After years of public health warnings about antibiotic misuse, a new study suggests the problem is far from being solved.
Researchers found that of more than 500,000 antibiotic prescriptions they analyzed, nearly half were written without an infection-related diagnosis. And about 20 percent were given without an office visit — usually over the phone.
It’s not clear how many of those prescriptions were actually inappropriate, said lead researcher Dr. Jeffrey Linder, of Northwestern University’s Feinberg School of Medicine in Chicago.
His team looked at patient records, and “bad coding” could be part of the problem, Linder explained. He was referring to the system doctors use for recording diagnoses.
Still, the findings are concerning, Linder said.
They suggest that some doctors are still doling out antibiotics too readily — probably, in part, because they assume patients want them, according to Linder.
But such indiscriminate antibiotic use is a driving force behind the widespread problem of antibiotic-resistant infections. Antibiotics are effective only against bacterial infections — not the common cold or other ills caused by viruses. When people use antibiotics unnecessarily, that exposes bacteria to the drugs and gives them a chance to mutate and become resistant.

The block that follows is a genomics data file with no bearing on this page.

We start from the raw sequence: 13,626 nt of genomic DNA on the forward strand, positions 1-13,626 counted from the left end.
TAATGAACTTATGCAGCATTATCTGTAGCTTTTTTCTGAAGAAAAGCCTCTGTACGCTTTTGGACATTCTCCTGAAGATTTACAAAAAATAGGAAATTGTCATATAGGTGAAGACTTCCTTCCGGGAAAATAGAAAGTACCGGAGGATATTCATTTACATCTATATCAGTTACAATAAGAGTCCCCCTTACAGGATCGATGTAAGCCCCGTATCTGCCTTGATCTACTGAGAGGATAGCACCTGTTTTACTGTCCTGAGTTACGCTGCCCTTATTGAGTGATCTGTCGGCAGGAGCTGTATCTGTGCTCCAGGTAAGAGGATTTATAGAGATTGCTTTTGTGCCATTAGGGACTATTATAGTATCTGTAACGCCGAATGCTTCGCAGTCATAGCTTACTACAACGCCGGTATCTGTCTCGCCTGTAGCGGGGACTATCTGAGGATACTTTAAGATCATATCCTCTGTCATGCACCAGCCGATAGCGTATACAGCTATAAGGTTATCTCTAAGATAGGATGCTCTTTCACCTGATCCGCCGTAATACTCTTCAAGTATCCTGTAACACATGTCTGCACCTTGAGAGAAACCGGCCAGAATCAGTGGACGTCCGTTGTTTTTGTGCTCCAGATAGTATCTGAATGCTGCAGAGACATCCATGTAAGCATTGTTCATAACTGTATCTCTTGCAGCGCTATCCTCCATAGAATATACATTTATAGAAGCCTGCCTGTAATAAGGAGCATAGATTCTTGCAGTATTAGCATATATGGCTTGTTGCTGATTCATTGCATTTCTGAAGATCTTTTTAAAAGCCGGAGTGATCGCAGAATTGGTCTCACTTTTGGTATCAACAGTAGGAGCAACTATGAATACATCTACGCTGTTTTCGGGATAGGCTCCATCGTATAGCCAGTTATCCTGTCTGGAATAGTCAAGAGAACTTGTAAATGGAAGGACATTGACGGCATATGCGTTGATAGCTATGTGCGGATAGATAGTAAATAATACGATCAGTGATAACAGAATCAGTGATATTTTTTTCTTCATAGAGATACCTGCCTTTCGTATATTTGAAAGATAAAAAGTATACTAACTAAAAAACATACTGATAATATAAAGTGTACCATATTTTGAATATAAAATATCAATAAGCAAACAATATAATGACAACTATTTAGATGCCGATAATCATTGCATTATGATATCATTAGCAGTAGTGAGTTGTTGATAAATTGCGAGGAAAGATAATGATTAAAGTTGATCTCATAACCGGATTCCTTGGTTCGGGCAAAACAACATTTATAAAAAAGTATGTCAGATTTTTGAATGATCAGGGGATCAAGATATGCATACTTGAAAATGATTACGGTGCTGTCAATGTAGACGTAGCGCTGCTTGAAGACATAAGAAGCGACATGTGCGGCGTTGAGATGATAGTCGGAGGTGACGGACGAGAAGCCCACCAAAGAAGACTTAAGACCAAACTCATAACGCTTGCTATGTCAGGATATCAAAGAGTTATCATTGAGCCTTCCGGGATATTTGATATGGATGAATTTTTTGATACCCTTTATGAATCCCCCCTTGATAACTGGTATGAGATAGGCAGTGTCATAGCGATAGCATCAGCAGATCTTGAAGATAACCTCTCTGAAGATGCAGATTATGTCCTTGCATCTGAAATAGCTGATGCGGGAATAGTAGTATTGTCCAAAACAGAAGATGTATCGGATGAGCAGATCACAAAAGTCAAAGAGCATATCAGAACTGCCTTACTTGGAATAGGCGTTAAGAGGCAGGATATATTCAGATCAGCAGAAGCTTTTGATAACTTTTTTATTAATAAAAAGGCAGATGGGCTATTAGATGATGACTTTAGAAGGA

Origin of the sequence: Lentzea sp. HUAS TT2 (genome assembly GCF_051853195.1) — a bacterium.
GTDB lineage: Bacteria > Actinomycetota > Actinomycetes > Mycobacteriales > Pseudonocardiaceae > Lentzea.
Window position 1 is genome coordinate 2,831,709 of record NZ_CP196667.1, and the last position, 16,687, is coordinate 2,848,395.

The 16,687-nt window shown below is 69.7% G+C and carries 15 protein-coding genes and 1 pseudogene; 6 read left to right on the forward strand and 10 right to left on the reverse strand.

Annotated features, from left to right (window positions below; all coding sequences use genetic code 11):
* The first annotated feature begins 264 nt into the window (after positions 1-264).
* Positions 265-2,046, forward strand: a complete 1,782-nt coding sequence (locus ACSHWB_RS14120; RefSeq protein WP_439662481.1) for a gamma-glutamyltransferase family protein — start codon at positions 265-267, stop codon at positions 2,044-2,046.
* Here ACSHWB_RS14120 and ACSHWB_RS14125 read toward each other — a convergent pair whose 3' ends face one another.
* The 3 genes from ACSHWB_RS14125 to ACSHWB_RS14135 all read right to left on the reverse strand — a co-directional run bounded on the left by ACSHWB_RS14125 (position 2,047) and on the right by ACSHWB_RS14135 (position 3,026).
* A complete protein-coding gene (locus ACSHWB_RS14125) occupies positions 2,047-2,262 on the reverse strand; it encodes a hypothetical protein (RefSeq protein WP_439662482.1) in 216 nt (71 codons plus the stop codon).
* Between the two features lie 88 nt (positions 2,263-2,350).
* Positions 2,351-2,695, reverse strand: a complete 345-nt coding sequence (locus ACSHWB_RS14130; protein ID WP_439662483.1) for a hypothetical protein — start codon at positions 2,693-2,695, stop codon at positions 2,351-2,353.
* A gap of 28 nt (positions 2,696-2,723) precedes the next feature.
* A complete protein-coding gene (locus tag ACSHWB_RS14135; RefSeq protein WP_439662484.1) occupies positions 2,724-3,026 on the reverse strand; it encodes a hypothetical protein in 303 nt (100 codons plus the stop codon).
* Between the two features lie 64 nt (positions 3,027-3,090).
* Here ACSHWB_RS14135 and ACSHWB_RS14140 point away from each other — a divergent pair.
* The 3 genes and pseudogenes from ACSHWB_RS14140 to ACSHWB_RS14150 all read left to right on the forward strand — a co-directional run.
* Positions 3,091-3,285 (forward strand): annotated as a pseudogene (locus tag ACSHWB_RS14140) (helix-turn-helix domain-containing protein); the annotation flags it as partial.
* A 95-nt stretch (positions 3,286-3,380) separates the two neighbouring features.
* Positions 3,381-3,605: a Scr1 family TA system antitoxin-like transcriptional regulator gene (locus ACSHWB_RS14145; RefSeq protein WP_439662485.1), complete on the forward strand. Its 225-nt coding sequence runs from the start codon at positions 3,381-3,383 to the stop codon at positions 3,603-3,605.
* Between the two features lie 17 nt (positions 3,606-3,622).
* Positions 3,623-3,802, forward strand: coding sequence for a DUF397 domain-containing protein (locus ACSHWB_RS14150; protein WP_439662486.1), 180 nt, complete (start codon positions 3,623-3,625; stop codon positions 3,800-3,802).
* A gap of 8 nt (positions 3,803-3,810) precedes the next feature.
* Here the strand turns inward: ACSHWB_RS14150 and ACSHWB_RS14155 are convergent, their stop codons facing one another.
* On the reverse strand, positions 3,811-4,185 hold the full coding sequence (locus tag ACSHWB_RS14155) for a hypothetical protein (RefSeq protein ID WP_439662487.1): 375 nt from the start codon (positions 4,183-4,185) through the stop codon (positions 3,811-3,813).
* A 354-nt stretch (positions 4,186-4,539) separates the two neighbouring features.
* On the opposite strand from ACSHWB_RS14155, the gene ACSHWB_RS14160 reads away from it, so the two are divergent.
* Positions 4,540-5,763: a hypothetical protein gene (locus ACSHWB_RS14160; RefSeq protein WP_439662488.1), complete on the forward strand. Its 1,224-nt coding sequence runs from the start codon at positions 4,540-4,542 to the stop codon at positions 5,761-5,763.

So for years, public health experts have been warning doctors and patients against indiscriminate antibiotic use.
For the current study, Linder’s team looked at nearly 510,000 antibiotic prescriptions doled out at 514 medical clinics over two years. The prescribers included doctors, nurse practitioners and physician assistants in primary care and specialties such as gastroenterology and dermatology.
Overall, 46 percent of prescriptions were given with no documented diagnosis of an infection. In 29 percent of cases, another diagnosis — such as high blood pressure — was recorded; 17 percent of prescriptions had no diagnosis given.
In addition, 1 in 5 prescriptions was made with no in-person visit.
There are times when prescribing by phone is fine, Linder noted. If a woman with a history of urinary tract infections develops those symptoms, he said, it may be “perfectly appropriate” to prescribe an antibiotic without a visit.
Another example would be a prescription refill for someone taking antibiotics for acne, Linder said. But for the most part, he added, patients should be seen in the office before getting an antibiotic.
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